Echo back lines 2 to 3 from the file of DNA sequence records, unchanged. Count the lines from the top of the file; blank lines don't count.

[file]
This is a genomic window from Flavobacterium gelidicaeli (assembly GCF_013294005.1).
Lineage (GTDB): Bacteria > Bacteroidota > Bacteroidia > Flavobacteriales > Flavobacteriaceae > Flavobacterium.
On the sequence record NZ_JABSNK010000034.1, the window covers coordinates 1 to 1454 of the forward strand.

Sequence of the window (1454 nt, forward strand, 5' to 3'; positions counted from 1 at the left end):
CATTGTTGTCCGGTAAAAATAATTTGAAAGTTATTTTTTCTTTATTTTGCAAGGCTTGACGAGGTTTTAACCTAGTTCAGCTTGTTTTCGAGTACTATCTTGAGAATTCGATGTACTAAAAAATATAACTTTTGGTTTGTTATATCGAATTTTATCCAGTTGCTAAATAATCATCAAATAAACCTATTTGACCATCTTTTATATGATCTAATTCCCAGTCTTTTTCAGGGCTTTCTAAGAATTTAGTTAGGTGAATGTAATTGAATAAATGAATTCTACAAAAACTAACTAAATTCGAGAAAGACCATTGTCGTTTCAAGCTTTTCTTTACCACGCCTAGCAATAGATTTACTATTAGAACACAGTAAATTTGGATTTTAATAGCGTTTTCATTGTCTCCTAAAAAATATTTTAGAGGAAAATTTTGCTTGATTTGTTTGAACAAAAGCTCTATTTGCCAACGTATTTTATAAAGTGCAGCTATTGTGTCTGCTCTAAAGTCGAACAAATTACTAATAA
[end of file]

Lineage (GTDB): Bacteria > Bacteroidota > Bacteroidia > Flavobacteriales > Flavobacteriaceae > Flavobacterium.
On the sequence record NZ_JABSNK010000034.1, the window covers coordinates 1 to 1454 of the forward strand.